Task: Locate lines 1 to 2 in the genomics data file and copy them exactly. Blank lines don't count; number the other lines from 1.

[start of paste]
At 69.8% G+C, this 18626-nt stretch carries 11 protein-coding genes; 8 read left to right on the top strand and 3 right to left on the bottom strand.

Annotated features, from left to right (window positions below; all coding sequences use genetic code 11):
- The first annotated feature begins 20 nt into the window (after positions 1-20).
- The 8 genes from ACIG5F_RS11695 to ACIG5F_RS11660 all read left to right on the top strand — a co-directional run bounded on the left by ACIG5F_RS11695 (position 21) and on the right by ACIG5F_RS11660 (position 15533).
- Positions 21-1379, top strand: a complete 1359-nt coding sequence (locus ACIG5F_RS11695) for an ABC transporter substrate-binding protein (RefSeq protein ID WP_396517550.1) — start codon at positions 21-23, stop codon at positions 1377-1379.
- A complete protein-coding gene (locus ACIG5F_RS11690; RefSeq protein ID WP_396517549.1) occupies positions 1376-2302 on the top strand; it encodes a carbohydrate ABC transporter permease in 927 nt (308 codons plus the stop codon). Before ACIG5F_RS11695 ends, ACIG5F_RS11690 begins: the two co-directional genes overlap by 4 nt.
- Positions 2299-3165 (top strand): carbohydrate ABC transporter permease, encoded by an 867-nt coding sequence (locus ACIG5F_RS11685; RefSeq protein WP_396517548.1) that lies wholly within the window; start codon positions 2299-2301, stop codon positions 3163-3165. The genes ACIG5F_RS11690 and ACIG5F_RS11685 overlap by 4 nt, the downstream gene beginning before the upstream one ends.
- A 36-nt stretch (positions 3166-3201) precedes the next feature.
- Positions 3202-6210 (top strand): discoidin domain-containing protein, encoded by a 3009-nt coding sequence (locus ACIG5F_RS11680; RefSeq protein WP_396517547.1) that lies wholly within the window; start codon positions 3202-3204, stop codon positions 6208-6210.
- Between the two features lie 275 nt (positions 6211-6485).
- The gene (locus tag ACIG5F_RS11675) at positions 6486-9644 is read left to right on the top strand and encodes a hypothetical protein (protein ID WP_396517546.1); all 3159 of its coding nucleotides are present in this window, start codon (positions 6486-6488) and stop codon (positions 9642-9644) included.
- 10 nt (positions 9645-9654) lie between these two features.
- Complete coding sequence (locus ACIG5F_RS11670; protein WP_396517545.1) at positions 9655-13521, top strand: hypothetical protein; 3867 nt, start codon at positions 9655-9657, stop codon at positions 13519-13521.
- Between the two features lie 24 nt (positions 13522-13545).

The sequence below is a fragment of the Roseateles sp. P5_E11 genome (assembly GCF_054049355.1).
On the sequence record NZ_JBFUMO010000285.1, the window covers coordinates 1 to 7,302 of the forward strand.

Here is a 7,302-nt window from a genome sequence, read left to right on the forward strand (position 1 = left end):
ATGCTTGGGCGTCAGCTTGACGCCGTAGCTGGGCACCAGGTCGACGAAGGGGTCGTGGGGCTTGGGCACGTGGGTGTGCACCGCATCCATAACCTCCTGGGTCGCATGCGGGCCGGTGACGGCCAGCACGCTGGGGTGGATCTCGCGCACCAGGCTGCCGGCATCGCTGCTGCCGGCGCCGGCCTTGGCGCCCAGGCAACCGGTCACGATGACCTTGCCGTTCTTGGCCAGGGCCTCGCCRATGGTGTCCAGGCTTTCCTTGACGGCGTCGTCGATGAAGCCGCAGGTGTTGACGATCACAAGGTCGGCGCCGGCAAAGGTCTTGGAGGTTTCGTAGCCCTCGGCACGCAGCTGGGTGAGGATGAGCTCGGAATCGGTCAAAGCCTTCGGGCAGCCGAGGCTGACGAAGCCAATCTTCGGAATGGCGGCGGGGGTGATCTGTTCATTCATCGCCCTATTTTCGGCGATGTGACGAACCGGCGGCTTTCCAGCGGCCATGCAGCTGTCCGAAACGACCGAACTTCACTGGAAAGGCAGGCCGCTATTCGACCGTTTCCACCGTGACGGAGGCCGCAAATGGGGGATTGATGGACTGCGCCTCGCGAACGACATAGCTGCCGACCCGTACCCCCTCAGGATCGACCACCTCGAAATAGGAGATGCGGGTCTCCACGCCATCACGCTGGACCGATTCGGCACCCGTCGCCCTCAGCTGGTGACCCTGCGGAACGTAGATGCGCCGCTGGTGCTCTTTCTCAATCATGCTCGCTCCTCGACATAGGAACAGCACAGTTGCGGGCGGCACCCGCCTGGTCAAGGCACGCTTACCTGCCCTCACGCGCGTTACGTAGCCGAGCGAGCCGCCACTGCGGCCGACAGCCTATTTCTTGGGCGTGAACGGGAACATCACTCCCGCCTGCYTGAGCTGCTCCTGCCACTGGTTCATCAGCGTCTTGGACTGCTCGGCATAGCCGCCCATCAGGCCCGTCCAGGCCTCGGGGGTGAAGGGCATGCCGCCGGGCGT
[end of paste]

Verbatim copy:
At 69.8% G+C, this 18626-nt stretch carries 11 protein-coding genes; 8 read left to right on the top strand and 3 right to left on the bottom strand.

Annotated features, from left to right (window positions below; all coding sequences use genetic code 11):